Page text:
Jacob Schor, ND, FABNO, AANP Board Member
Tuesday, July 22, 2014
by: Jacob Schor, ND, FABNO, AANP Board Member


The cherries have ripened in our city neighborhood and I’ve spent a good part of the last few days perched onto of a ladder picking them and contemplating many things.

All the cherries on a tree don’t ripen all at once, the sun has something to do with it but other factors are clearly at work as cherries adjacent to each other or hanging from a nearby twig are not necessarily on the same ripening schedule. Thus when picking cherries, one learns to cherrypick them, that is select only the ripest, and leave the less ripe ones for another day.

This is a meditative past time, learning to differentiate the ripest from the less so. One can do it by color of course, the redder the cherry the riper it is, but color doesn’t nearly describe the translucent glow a ripe cherry radiates. One can spend a good bit of time adjusting the ladder just right, catching the right angle of approach so the sun light is behind the cherries at just the right angle to make them glow. I think the physics of this phenomenon mirror the appearance of rainbows.

One can of course differentiate cherries by touch. Simply put, the ripe ones feel like they want to be picked, they drop off willingly into your hand, the unripe ones resist. If you persist the fruit may come and the pit, or stone, remains on the little stem. It wasn’t quite ready. Reaching up through leaves that blind you from seeing the cherries at all, letting the cherry stems slide between your fingers, one quickly gets a sense of which cherries are ready.

This year in particular, whether because of our spring rains or the popularity of backyard honeybee hives eager to pollinate fruit tree blossoms, I don’t know, the result is that we have an overabundance of cherries. It seems I may be the only eccentric in our neighborhood willing to put in the labor to pick these cherries. The results is that there are more cherries than I know what to do with. I can afford to be selective and only ripest.

The term cherry-picking can be also used in reference to a kind of selective discrimination in other areas of life aside from fruit harvesting. With age and experience, particularly experience of illness, people learn to cherrypick their way through daily experiences with greater care. “Do I really want to do that?” is the question they learn to ask, the equivalent of ascertaining a cherry’s ripeness. “Do I want to go there? Spend time with that person?”

Rather than agreeing to every request of their time, they hesitate, think twice about saying yes.

It’s not just age, it’s money too. We ask ourselves “Is this worth the money?”

Sitting atop my ladder my thoughts shifted to the AANP conference this summer. We’ve had quite a bit of discussion about this conference over the kitchen table as of late. I typically acquire a generous surplus of continuing education each year (except for the esoteric requirements such as ethics that Oregon requires) and don’t need to attend to collect CE hours. I pretty much specialize in my practice so many of the lectures don’t strike me as that useful. I’ve discovered I have a limited capacity for new information in my brain, and fear that whenever I squish new information in, some older chunk of data will get deleted. Thus looking at the list of speakers for this year’s conference, I am relieved to know that I do not have to sit through all the presentations. Some are speaking on topics that I have no interest in hearing. Others I have heard speak enough times in the past, that unless they have experienced a great epiphany of some sort in recent months, I’ve already heard what they have to say.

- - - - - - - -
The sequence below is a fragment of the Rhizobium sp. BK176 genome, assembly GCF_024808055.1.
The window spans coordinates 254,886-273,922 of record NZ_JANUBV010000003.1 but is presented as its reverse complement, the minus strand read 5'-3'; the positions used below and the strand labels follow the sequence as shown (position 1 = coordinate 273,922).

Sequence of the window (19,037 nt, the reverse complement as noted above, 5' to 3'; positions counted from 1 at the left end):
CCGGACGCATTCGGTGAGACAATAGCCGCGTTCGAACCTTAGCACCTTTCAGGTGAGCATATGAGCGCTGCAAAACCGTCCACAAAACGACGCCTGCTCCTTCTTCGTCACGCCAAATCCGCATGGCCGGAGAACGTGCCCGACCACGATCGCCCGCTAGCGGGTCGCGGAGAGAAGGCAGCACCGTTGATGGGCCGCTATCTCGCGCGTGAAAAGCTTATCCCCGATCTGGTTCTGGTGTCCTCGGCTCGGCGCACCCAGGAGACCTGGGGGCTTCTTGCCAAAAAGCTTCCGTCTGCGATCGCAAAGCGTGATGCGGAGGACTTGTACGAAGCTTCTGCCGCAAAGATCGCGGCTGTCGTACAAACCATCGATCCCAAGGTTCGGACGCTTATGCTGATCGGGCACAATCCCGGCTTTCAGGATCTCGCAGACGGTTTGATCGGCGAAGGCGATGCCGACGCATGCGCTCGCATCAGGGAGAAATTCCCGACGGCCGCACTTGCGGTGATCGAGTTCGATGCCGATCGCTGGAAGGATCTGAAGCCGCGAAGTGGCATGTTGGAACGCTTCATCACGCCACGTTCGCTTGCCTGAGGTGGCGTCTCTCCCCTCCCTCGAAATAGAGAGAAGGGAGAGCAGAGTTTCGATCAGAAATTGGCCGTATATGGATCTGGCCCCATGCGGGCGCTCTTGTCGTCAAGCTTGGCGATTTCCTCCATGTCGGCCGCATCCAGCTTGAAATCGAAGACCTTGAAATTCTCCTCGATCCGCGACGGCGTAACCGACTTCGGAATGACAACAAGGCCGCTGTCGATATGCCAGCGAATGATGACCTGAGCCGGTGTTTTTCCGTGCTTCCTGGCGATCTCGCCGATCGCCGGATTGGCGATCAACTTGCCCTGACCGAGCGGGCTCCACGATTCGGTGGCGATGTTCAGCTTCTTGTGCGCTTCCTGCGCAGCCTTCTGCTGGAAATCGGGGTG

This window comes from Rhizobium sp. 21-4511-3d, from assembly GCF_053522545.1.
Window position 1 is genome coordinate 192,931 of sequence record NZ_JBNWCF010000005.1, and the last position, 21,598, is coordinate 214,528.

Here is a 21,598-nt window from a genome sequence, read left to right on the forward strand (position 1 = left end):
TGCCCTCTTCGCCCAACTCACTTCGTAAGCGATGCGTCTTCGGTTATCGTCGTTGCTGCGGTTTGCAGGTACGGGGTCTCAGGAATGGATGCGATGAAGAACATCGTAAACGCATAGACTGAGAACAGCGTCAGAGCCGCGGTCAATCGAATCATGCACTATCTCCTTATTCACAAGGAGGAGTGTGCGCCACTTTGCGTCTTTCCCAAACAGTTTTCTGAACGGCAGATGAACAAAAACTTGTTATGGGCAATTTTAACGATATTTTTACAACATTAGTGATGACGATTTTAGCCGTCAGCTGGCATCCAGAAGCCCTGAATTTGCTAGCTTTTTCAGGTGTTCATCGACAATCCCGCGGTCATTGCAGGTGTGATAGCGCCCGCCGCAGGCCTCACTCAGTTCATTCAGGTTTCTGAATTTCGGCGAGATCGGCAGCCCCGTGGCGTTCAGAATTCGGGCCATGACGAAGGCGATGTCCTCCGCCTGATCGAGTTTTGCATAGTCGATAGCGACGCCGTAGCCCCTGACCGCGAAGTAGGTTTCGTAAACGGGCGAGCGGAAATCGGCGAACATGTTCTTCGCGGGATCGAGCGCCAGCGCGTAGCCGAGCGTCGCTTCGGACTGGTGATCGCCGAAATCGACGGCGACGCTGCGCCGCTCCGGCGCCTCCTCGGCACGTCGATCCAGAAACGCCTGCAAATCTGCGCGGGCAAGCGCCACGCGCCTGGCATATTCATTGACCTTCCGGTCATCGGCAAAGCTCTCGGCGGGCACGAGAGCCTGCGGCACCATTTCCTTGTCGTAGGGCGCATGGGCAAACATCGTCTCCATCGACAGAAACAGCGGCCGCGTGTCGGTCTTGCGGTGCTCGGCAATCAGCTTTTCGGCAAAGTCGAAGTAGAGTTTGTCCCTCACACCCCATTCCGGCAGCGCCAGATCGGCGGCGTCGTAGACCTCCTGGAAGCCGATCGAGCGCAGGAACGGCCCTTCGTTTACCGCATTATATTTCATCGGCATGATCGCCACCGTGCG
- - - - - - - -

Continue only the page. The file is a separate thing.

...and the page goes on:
But one doesn’t pick every cherry on the tree, and one doesn’t go to the AANP to hear every speaker. There are enough to make the trip worthwhile I think. For sure I want to hear Christie Fleetwood. Whatever she talks about is usually interesting. Of all the pharmacy hours out there, the information she provides has the best chance of actually being useful to patients. Don Warren is a good guy, but what is it with all these Canadians on the schedule? Did I miss something? Are the Canadians cosponsoring this conference? Speaking of Canadians, it’s nice to see JJ on the schedule [Jean-Jacques Dugoua] and thank goodness for his whacky picture, it only adds further proof to my long standing theory that the Quebecois have atypical brain architecture. And my old room mate Paul Saunders who I almost bumped into skiing at Sunshine outside of Banff last winter, but apparently he was riding a different lift, but I’ll get to see him now.

Then there is Matt Baral, who disproves my theory and makes me admit that some smart people actually do live in Phoenix. And there’s Joe Pizzorno, and Mona of course, thank goodness, ditto on the people in Arizona.

That’s a long enough list to make the trip worthwhile I suppose. Truth is I spend most of my time out in the hallway talking to friends and often don’t manage to hear the full lectures anyway. So yes, I guess as we get older, we do learn to cherry pick.

Speaking of which I’ve got 3 kilos of cherries to pit, or as those Canadians probably call it, stone.
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